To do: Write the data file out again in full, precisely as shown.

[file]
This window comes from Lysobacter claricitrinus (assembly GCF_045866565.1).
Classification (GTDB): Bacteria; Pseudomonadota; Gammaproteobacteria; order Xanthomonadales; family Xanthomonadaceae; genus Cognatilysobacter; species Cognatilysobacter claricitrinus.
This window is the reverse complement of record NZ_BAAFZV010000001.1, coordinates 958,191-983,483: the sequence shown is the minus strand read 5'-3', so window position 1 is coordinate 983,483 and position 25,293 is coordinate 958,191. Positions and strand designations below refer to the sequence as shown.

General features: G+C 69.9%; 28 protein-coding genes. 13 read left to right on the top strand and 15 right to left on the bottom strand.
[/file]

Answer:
This window comes from Lysobacter claricitrinus (assembly GCF_045866565.1).
Classification (GTDB): Bacteria; Pseudomonadota; Gammaproteobacteria; order Xanthomonadales; family Xanthomonadaceae; genus Cognatilysobacter; species Cognatilysobacter claricitrinus.
This window is the reverse complement of record NZ_BAAFZV010000001.1, coordinates 958,191-983,483: the sequence shown is the minus strand read 5'-3', so window position 1 is coordinate 983,483 and position 25,293 is coordinate 958,191. Positions and strand designations below refer to the sequence as shown.

General features: G+C 69.9%; 28 protein-coding genes. 13 read left to right on the top strand and 15 right to left on the bottom strand.